• VERY consumer focused – This requires a new mindset – a “retail” mindset – no longer directing patients to come in for an appointment only to wait to see the clinician.  This new mentality will require that SPEs think proactively about access, convenience, quality and safety in a way that accommodates the varying tastes and requirements of consumers.  Christensen mentions the example of primary care retail clinics, such as MinuteClinic. These retail primary care venues are more convenient – and cheaper – for consumers, and they better align the cost and intensity of supply with the requirements of demand.
  • Strong bias toward at-risk payment models – As I mentioned above, pay for population or other at-risk arrangements provide the best financial incentive for the type of alignment we need for improvement. This type of payment comes in many forms, including capitation and bundled payments; however, the end goal is the same – to force SPEs to think about value, quality and costs at the same time.  Further, aggregate payments help to address one of the flaws our System has historically dealt to physicians, the difficulty that physician-innovators have had raising capital.  Capitation operationalizes “cash flow capitalization;” assuming financial risk-based payments obviates the need for huge capital stock, and in the era of cloud computing, virtualization, and sourcing, legacy capital investments can be smoothed to align with the cash flow from operating an at-risk business model.

SPEs can take direction from the triple aim, originally defined by the Institute of Medicine, and later revised by Don Berwick, MD, former head of the Centers for Medicare and Medicaid Services (CMS). Sustainability will be measured by entities that can provide:

  • Better care – the system needs to produce optimal individual outcomes, regardless of condition. There are in excess of 100,000 medical errors each year that disrupt lives; harm, maim or kill; and cost the system millions of dollars.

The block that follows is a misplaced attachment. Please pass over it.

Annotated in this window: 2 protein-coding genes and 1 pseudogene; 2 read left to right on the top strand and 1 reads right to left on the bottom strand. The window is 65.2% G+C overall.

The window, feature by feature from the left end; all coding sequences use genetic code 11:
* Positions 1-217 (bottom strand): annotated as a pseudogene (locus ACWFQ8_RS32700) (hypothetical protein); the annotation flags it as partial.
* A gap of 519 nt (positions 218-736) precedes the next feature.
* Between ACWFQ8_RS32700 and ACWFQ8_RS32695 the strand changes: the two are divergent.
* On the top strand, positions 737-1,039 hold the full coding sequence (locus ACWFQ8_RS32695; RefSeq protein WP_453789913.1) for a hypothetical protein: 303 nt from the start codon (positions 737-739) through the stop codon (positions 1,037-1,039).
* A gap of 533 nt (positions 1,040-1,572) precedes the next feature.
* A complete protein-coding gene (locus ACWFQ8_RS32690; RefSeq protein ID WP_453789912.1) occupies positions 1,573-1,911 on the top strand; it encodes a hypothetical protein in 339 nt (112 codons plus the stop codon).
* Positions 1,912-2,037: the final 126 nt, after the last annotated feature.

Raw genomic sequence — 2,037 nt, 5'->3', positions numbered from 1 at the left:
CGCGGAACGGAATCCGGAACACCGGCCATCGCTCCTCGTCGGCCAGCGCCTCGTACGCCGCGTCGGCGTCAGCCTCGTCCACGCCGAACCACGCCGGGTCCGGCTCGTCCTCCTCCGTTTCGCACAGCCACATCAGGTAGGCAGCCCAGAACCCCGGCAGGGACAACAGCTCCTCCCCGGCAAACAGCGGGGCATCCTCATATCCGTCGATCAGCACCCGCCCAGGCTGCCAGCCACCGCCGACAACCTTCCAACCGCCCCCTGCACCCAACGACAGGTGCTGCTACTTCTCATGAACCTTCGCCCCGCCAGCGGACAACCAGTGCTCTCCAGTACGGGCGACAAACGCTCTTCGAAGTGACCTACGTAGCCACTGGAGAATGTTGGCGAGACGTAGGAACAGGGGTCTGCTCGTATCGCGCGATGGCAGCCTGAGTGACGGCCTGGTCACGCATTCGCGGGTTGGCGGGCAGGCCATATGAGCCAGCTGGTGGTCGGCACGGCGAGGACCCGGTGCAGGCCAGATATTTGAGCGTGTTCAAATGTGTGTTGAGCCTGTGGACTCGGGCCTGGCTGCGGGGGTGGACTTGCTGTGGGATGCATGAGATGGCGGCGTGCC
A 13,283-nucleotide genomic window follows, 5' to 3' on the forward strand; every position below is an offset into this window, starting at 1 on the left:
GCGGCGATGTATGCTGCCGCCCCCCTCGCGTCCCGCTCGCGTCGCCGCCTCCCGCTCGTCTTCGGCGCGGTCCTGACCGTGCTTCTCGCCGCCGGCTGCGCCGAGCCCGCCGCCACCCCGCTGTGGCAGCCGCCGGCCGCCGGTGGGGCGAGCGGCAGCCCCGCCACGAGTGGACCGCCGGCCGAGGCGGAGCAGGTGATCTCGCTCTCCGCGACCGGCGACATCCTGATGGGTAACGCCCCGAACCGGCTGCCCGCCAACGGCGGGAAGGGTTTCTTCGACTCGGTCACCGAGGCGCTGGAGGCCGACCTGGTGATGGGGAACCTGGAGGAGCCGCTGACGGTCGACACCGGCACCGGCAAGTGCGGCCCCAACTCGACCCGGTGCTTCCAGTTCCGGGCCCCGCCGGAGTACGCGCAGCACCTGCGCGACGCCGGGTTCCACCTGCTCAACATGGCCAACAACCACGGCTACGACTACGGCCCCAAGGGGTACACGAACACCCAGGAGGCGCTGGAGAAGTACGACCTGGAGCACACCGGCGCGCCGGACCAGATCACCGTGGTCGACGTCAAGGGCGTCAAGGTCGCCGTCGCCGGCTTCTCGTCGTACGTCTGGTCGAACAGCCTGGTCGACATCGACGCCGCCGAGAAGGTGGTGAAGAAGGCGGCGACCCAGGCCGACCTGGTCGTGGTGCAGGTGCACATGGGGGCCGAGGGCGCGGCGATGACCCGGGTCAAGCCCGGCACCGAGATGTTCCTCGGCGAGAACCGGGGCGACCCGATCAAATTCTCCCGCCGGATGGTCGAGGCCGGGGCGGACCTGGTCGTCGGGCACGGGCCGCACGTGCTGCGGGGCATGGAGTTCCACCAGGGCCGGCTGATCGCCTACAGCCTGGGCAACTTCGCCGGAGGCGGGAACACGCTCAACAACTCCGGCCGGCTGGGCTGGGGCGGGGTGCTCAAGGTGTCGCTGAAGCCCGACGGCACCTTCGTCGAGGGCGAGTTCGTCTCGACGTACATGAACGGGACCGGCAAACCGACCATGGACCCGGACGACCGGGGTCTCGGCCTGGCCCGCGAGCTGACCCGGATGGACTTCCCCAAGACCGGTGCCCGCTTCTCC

• Better health – as in better health status of populations.  SPEs will focus on proactively managing health status, and engaging consumers in ways that will leverage their involvement to drive better outcomes.  SPEs will develop tools to identify and baseline the health status of their population in quantifiable terms and build telemetry to monitor activity.  Provider organizations are learning that while it’s tough to track active patients (those that have regularly consumed health care services), it’s much tougher to monitor consumers that haven’t had much interaction with the health care system.
  • Better value – SPEs will drive for transparency as it relates to capacity, prices, cost, outcomes and ultimately quality.  Despite the fact that reporting quality to a consumer market is still a very immature art, the sustainable models will launch head first into quality measurement and reporting, even if the metrics are limited.  SPEs will use transparent demonstrations about quality as their differentiator, and will socialize those messages as broadly as possible.  Value is the currency of the SPE.

As the U.S. health care system meanders through the next 10 years or so, undoubtedly a period of tumultuous and disruptive change, I believe entrepreneurial Physician-Led Enterprises can create a path of innovation and improvement that is so desperately needed.  The notion that we will wake up one day in 2020 and our health economy is comprised of several hundred behemoth hospital systems is not only boring, it’s depressing.  If that outcome occurs, I posit we will also be in a world of continued outsize spending of questionable value, exaggerated price discrimination, and a marginally safe system.  I hope we forge a different path.